Theo van Doesburg: Italian Futurist?
Theo van Doesburg
In the pages of the avant-garde journal De Stijl, editor Theo van Doesburg published the only known work of Italian "anti-philosopher" Aldo Camini in the early 1920s. In his introduction to the work, Van Doesburg recounts finding the dusty manuscript of the "recently deceased, totally unknown painter-writer" by chance in an atelier in Milan. Few contemporary readers knew that "Aldo Camini" was one of Van Doesburg's pseudonyms, and the Italian text had been written, not found, by the Dutchman. The Caminoscopie, as the text was titled, has been described as Van Doesburg's foray into Futurism, but this essay argues that the creation of this alter-ego had more complex motivations, both public and private. First, on a public level, Camini's writing challenges the direction of the Italian avant-gardists rather than simply echoing them. I contend that Camini offers not a belated borrowing of prewar Futurism now past its peak, but rather a timely intervention into the contemporary debates over the character of the avant-garde in the postwar era. Second, on a private level it justifies his unconventional romantic arrangements. Camini's justification of some radically modern attitudes about sex, love, and marriage, among other things, makes sense given Van Doesburg's contemporary circumstances of living abroad with a woman some sixteen years younger, who had taken his name, while still married to his second wife back in Holland. I believe these different impulses worked in conjunction to determine the radical stance that Van Doesburg, as Camini, takes.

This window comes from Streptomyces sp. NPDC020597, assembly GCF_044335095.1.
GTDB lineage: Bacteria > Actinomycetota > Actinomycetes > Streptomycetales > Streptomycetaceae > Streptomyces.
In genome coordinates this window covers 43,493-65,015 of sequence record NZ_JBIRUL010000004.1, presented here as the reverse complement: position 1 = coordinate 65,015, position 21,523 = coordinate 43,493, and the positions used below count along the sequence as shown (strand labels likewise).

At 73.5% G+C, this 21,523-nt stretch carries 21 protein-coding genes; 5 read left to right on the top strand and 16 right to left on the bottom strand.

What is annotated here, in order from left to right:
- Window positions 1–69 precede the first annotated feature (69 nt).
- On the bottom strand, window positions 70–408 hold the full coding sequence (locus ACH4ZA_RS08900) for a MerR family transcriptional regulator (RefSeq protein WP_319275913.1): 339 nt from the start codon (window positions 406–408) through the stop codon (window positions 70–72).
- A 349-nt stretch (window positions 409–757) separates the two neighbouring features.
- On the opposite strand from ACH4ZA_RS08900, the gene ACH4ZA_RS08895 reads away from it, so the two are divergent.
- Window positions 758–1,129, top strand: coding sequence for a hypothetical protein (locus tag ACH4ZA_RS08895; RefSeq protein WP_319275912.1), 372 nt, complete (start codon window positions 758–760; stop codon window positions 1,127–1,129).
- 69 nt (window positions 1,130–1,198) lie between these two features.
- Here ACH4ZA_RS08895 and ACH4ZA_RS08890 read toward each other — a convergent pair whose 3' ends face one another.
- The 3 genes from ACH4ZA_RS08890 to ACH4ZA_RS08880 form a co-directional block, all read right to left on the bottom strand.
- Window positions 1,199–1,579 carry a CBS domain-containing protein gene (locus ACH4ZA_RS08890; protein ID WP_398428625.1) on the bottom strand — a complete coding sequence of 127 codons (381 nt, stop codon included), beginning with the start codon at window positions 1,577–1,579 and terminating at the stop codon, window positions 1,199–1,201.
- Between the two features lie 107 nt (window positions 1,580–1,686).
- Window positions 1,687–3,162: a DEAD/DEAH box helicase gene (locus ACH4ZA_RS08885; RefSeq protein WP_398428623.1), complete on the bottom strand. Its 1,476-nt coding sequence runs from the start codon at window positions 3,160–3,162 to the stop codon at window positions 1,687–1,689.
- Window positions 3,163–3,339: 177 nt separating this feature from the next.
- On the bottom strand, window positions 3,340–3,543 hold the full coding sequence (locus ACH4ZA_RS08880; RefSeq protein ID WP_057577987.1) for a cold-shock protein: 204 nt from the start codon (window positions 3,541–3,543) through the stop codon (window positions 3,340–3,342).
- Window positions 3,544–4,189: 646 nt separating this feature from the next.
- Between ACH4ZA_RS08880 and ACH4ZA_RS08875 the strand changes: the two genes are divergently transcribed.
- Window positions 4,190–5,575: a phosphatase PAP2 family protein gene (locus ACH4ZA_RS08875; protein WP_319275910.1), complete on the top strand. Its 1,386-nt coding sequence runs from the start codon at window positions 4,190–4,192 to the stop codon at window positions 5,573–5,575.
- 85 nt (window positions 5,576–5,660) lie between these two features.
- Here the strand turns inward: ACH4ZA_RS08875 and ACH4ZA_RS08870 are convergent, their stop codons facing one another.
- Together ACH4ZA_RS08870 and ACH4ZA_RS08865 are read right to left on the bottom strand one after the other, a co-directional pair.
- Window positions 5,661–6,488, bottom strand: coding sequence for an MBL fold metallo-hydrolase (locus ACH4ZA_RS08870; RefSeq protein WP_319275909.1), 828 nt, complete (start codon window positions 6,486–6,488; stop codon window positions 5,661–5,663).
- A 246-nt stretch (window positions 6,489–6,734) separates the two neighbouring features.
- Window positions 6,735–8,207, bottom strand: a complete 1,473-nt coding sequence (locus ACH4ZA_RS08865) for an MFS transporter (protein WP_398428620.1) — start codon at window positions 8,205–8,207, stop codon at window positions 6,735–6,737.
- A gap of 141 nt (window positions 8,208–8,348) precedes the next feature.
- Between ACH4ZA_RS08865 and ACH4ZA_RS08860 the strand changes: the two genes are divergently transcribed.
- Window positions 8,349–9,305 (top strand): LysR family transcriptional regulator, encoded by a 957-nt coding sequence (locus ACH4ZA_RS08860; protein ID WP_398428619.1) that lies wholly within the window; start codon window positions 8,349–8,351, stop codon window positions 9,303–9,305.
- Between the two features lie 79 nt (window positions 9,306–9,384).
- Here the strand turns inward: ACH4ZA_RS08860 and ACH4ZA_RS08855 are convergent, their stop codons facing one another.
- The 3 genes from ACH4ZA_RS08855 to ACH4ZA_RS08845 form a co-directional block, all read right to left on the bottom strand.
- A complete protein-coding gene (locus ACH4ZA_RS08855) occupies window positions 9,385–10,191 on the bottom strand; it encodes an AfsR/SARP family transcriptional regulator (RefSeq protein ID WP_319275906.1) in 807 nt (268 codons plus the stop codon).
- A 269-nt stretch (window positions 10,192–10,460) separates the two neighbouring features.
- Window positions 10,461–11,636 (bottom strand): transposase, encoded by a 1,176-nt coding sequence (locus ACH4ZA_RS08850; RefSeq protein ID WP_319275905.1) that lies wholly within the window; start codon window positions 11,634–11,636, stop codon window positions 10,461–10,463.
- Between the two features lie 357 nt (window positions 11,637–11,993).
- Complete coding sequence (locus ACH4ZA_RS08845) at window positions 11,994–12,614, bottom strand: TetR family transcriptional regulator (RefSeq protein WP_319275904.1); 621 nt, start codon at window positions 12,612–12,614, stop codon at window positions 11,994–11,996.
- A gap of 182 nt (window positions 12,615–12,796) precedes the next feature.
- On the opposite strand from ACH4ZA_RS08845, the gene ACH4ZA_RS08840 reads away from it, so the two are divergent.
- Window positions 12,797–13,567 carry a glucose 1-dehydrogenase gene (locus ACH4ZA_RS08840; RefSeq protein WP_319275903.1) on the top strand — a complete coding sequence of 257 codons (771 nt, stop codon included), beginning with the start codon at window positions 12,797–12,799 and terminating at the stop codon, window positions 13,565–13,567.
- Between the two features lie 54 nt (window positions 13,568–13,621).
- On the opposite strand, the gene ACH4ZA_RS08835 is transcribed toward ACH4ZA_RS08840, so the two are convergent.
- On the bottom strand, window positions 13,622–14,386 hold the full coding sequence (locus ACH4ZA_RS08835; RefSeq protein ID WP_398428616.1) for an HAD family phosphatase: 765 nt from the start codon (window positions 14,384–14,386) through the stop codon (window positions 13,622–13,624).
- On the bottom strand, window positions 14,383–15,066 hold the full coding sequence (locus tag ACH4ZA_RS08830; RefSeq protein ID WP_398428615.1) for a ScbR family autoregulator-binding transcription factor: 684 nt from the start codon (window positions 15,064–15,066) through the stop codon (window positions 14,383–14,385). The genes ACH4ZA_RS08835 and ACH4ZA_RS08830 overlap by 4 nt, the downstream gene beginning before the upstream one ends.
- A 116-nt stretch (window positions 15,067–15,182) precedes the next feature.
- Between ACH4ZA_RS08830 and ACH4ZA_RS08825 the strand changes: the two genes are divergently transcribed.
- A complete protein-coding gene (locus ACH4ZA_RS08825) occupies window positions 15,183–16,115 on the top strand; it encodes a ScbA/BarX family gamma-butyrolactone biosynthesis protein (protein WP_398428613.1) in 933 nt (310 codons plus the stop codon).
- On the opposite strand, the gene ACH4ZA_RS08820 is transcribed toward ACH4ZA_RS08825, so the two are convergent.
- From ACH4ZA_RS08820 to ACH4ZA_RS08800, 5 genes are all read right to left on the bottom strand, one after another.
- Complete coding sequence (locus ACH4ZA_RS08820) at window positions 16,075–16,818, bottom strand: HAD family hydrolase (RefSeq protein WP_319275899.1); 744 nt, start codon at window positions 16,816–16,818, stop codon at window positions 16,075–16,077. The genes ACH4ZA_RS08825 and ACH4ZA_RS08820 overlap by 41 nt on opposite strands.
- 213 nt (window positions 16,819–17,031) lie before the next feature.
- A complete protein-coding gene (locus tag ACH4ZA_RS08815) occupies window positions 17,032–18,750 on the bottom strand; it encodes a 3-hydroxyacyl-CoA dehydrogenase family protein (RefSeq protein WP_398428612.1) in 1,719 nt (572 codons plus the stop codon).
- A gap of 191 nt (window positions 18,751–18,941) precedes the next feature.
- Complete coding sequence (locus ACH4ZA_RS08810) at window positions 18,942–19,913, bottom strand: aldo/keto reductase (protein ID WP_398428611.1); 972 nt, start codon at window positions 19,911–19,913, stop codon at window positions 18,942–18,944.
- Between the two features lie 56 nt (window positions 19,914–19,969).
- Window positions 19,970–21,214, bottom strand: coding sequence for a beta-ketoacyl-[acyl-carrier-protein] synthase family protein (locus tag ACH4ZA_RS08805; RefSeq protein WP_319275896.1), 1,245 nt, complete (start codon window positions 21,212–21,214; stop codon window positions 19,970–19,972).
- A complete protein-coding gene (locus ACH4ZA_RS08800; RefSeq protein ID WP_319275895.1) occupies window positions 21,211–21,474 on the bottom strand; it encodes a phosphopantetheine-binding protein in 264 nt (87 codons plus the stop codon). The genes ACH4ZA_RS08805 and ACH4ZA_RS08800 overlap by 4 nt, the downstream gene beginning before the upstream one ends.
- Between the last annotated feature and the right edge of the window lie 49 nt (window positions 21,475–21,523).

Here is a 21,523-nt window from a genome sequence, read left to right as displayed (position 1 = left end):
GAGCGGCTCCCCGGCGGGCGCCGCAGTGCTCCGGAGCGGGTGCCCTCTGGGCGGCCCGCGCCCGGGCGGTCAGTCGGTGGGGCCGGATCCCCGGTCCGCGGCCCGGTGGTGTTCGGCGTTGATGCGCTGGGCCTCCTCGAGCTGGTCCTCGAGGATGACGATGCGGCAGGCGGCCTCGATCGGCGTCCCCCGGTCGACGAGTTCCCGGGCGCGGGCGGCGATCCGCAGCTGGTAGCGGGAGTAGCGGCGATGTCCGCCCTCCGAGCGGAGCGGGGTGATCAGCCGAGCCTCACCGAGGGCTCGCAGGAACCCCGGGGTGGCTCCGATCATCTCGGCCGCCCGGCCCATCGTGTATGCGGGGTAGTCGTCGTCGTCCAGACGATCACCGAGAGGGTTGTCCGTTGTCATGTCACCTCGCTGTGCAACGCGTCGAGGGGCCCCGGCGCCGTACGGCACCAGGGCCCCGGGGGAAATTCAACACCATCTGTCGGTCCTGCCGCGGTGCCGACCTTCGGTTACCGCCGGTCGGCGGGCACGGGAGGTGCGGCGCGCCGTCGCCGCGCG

T. Broos, M. Bruyn Lacy, and T. F. Shannon (Eds.), The Low Countries: Crossroads of Culture (pp. 47-56). Münster: Nodus.